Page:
Even without direct evidence, lists in the Bible can be shown to reflect reality at a particular point in time.
In Deuteronomy 7 Moses tells the Israelites what they are to do when they enter Canaan. “When the Lord your God brings you into the land you are entering to possess and drives out before you many nations, the Hittites, Girgashites, Amorites, Canaanites, Perizzites, Hivites and Jebusites, seven nations larger and stronger than you, and when the Lord your God has delivered them over to you and you have defeated them, then you must destroy them totally.”
As to whether this happened, the Bible itself is contradictory. In the Book of Joshua, Israel successfully conquers the land, and the land is apportioned to the various conquering tribes. On the other hand, Book of Judges 1 tells us that the Israelite tribes did not succeed in displacing and destroying the nations who occupied Canaan. Instead they settled a land where many of the inhabitants remained. In both of these books, the Bible lists the towns and places that there were either conquered or not conquered.
1 Kings 4 provides another list, this one of King Solomon’s district governors and the areas they governed.
“These are their names: Ben-Hur in the hill country of Ephraim; Ben-Deker in Makaz, Shaalbim, Beth Shemesh and Elon Bethhanan; Ben-Hesed in Arubboth, Sokoh and all the land of Hepher were his; Ben-Abinadab in Naphoth Dor, he was married to Taphath daughter of Solomon; Baana son of Ahilud in Taanach and Megiddo, and in all of Beth Shan next to Zarethan below Jezreel, from Beth Shan to Abel Meholah across to Jokmeam; Ben-Geber in Ramoth Gilead (the settlements of Jair son of Manasseh in Gilead were his, as well as the region of Argob in Bashan and its sixty large walled cities with bronze gate bars); Ahinadab son of Iddo in Mahanaim; Ahimaaz in Naphtali (he had married Basemath daughter of Solomon); Baana son of Hushai in Asher and in Aloth; Jehoshaphat son of Paruah in Issachar; Shimei son of Ela in Benjamin; Geber son of Uri in Gilead.”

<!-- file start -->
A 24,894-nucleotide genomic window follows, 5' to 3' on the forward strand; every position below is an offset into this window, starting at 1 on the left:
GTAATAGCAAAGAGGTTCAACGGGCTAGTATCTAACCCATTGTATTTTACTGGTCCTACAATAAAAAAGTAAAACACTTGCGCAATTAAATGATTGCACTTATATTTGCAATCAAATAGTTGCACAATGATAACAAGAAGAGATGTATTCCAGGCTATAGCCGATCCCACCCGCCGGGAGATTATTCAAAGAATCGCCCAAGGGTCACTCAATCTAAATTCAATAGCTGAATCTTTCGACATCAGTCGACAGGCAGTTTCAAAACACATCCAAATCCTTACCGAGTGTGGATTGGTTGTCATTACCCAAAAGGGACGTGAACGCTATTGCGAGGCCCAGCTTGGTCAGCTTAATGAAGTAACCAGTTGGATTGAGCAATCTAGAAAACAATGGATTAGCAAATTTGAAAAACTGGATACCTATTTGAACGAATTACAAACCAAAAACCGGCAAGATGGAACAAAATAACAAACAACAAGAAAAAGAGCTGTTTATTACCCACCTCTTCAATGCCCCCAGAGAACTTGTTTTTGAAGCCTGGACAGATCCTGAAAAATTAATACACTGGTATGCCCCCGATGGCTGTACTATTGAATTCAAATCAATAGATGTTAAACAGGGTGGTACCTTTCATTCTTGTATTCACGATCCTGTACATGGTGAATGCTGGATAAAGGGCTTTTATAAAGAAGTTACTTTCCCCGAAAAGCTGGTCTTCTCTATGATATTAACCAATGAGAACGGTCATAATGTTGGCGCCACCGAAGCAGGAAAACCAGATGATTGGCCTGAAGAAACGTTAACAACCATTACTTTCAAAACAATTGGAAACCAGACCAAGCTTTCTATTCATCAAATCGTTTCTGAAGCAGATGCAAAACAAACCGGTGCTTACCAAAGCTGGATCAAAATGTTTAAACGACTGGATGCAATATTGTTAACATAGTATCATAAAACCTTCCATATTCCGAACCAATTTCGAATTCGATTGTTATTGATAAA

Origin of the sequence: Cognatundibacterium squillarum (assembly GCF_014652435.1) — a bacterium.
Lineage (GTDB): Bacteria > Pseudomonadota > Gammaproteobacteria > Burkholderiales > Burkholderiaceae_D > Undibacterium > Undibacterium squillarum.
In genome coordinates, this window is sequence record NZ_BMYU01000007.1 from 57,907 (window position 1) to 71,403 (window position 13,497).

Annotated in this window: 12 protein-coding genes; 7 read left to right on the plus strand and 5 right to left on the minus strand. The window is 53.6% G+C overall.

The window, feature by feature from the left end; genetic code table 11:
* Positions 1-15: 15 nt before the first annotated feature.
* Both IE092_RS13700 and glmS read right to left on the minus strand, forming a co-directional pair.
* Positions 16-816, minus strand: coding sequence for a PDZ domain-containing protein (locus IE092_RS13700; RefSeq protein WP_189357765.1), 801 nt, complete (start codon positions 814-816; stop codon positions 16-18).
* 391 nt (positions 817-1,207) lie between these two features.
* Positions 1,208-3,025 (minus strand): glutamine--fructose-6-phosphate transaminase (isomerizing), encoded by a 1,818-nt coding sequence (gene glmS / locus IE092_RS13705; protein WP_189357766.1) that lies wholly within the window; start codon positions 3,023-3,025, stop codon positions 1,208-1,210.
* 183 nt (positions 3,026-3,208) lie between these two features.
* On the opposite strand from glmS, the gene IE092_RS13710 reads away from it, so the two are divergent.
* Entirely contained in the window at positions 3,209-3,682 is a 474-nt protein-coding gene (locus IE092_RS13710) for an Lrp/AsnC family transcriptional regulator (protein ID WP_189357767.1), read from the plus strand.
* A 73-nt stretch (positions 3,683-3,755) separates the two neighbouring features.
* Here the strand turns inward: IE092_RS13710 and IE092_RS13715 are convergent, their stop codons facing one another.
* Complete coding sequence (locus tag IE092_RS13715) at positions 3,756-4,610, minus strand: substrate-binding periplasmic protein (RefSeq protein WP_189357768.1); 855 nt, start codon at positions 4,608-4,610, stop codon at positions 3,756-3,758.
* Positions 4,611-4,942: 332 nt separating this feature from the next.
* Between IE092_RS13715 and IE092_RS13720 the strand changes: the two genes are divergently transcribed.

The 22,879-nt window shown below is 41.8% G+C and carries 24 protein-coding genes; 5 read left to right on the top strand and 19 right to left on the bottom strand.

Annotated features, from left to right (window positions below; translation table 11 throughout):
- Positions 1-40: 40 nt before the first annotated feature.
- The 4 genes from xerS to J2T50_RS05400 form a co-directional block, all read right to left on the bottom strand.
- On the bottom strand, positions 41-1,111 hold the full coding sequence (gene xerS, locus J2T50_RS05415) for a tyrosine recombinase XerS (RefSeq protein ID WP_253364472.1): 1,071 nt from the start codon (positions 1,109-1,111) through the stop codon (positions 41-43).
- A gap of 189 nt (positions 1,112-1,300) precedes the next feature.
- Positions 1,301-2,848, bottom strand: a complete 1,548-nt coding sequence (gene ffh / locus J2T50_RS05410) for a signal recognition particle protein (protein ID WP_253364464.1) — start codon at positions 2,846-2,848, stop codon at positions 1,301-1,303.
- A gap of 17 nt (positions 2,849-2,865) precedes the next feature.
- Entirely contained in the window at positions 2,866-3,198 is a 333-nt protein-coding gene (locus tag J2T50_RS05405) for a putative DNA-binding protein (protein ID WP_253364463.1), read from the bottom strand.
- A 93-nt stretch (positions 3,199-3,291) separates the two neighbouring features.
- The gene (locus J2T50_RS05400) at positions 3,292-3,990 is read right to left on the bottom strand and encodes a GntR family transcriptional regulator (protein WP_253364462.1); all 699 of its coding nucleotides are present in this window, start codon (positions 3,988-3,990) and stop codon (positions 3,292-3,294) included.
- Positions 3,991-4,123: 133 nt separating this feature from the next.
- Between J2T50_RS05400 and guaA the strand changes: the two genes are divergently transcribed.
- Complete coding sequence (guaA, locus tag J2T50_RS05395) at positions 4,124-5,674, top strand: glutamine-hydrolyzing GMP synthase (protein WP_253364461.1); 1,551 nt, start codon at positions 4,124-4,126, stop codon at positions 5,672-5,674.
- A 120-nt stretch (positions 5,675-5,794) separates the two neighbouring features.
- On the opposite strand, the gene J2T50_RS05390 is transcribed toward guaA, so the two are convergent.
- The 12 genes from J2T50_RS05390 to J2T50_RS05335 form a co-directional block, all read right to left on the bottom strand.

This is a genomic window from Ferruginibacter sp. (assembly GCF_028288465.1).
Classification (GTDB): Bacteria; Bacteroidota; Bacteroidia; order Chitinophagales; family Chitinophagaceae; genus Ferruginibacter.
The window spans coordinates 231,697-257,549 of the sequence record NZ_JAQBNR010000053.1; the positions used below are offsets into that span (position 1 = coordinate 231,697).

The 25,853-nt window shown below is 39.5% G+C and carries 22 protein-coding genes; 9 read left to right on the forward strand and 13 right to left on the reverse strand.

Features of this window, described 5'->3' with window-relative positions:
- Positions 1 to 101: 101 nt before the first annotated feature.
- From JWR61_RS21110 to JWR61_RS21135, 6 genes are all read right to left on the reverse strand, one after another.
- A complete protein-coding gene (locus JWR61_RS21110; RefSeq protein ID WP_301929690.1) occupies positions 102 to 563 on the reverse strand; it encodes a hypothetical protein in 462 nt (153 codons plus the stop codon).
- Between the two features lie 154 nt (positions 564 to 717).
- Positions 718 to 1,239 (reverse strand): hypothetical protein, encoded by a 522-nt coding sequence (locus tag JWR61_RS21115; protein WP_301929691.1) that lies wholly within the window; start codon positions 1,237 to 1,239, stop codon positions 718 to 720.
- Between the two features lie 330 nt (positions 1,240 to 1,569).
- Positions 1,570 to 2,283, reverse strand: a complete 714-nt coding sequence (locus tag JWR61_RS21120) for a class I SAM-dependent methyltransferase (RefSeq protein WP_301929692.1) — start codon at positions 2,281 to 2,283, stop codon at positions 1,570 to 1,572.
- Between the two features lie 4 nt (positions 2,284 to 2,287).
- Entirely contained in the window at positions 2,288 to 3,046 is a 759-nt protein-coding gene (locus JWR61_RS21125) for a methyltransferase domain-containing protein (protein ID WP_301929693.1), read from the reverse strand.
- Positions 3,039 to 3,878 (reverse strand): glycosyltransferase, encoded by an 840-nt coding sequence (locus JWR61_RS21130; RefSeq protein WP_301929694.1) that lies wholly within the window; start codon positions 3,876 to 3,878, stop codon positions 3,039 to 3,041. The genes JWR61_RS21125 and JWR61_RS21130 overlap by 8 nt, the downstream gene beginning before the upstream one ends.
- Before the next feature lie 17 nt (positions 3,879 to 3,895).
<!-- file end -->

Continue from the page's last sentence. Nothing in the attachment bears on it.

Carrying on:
Elements of these various lists can be telling.
Ben-Deker is said to rule in Makaz. This town is not referenced elsewhere in the Bible, suggesting that it was only active or important during King Solomon’s reign. Ben-Deker is also said to rule over Shaalbim, but in Joshua 19:42 the same town appears to be called Shaalabbin, suggesting that the place name evolved and was different at various points in time.
Baana son of Ahilud is said to rule over Taanach, but Taanach does not appear to be a significant site after the 10th century BCE and would not be an important site worth mentioning in later lists. Similarly, Baana son of Ahilud was responsible for “all of Beth Shan next to Zarethan below Jezreel.” Jezreel was not heavily occupied after the mid-9th BCE, and would be unlikely to be included in a later list.
Thus the construction of the list, the forms of the names and the archaeology can argue that the list in 1 Kings 4 represents a reality at a specific point in time, and that the time period was one in which a King Solomon ruled over Israelite tribes.
The image above is of the ancient site of Taanach.